There is a great profile of Glenn Kessler ’83, “a high priest of snow safety for Cascade climbers,” in the Oregonian.

At 43, Kessler is a man who frolics in places and conditions that would send others muttering back to city life. For more than a decade, he has been a ranger on both Mount Hood and Mount Rainier, earning a reputation as a stern and safety-conscious shepherd to Northwest climbers and skiers.

Now, as winter’s curtain rolls away to reveal glaciated peaks, thousands of climbers and skiers, in various states of preparedness, will heed their call.

Kessler will be there to greet them.

The article notes that Kessler quit medical school and then gave up computer consulting in New York City at the age of 30 to chase his dream westwards. He hasn’t looked back since.

At the end of the [safety] course, Kessler urges his students to get out into the backcountry. Quoting an avalanche expert, he tells them, “If you want to understand the dragon, ‘you have to go into the lair of the dragon.’ ”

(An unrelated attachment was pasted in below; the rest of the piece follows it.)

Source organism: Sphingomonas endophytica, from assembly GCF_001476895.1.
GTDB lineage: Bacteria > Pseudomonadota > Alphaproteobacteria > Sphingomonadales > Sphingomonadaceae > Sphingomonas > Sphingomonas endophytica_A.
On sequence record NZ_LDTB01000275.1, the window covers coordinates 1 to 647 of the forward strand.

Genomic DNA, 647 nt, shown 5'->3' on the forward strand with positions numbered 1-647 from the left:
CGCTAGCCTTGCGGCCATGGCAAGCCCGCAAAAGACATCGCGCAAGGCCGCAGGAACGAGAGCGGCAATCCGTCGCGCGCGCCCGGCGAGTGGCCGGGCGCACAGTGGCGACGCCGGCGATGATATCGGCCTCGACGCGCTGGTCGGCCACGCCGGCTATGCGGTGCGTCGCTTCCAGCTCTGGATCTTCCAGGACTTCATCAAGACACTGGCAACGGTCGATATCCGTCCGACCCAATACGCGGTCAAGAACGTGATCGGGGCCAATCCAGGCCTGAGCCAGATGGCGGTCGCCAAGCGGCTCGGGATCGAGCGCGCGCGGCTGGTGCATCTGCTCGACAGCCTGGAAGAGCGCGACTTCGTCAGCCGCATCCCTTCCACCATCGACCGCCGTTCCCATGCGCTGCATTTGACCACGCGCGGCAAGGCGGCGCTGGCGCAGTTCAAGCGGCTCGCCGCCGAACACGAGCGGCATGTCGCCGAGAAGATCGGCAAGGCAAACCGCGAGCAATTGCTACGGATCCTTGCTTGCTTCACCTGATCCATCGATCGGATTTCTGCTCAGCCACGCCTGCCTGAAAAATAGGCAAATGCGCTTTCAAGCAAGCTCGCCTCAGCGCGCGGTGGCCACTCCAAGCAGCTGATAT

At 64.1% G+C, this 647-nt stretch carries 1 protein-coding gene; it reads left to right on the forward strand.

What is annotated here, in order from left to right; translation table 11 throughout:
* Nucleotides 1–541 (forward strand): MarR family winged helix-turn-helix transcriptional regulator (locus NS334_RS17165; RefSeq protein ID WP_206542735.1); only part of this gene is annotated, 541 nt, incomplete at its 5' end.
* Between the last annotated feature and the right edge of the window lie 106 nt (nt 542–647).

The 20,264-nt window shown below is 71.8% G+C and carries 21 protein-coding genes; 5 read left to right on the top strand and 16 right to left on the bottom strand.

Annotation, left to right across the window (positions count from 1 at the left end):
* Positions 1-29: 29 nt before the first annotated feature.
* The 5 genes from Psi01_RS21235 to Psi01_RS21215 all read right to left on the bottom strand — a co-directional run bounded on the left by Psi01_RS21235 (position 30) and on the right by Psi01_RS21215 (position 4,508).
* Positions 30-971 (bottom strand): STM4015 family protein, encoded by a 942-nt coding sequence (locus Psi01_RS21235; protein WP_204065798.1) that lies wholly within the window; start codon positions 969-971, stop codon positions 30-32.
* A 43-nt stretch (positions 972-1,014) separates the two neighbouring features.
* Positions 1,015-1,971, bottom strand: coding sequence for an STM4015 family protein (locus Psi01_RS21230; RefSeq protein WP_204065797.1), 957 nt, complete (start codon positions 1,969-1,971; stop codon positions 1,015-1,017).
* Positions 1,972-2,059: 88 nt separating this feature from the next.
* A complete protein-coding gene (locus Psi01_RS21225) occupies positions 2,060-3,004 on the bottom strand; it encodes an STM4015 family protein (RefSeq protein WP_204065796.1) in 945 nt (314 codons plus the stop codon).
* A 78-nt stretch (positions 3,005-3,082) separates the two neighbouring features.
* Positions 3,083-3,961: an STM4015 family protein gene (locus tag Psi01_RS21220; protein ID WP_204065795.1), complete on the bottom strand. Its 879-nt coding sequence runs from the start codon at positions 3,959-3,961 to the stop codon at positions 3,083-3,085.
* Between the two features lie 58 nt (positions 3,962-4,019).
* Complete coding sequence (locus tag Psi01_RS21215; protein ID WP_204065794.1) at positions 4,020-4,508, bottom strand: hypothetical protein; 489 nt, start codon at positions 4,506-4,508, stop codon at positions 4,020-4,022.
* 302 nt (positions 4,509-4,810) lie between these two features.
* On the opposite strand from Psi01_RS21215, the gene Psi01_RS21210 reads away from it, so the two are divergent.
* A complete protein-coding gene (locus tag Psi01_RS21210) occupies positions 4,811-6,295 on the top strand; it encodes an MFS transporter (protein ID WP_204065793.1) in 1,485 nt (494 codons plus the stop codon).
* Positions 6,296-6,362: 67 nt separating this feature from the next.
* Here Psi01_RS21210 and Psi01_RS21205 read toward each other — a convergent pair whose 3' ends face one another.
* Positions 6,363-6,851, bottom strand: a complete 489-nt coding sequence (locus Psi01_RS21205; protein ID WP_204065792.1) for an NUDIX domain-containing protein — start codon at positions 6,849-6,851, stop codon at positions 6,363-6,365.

The world would be a better place if more Ephs like Kessler went dragon hunting.

Kessler is a staunch proponent of outdoor life — even though, he acknowledges, it has not always been easy to make a living. It’s a priority of his, he says, to buy a home rather than load all his belongings in a van and move between mountains every six months.

He is not married.

“No marriage imminent, either,” he says. “But I’m always open.”

Match-making is one of the many services that we offer here at EphBlog. Suitable mates, Eph or otherwise, for Kessler are hereby solicited.

Here’s another story about Kessler’s exploits.

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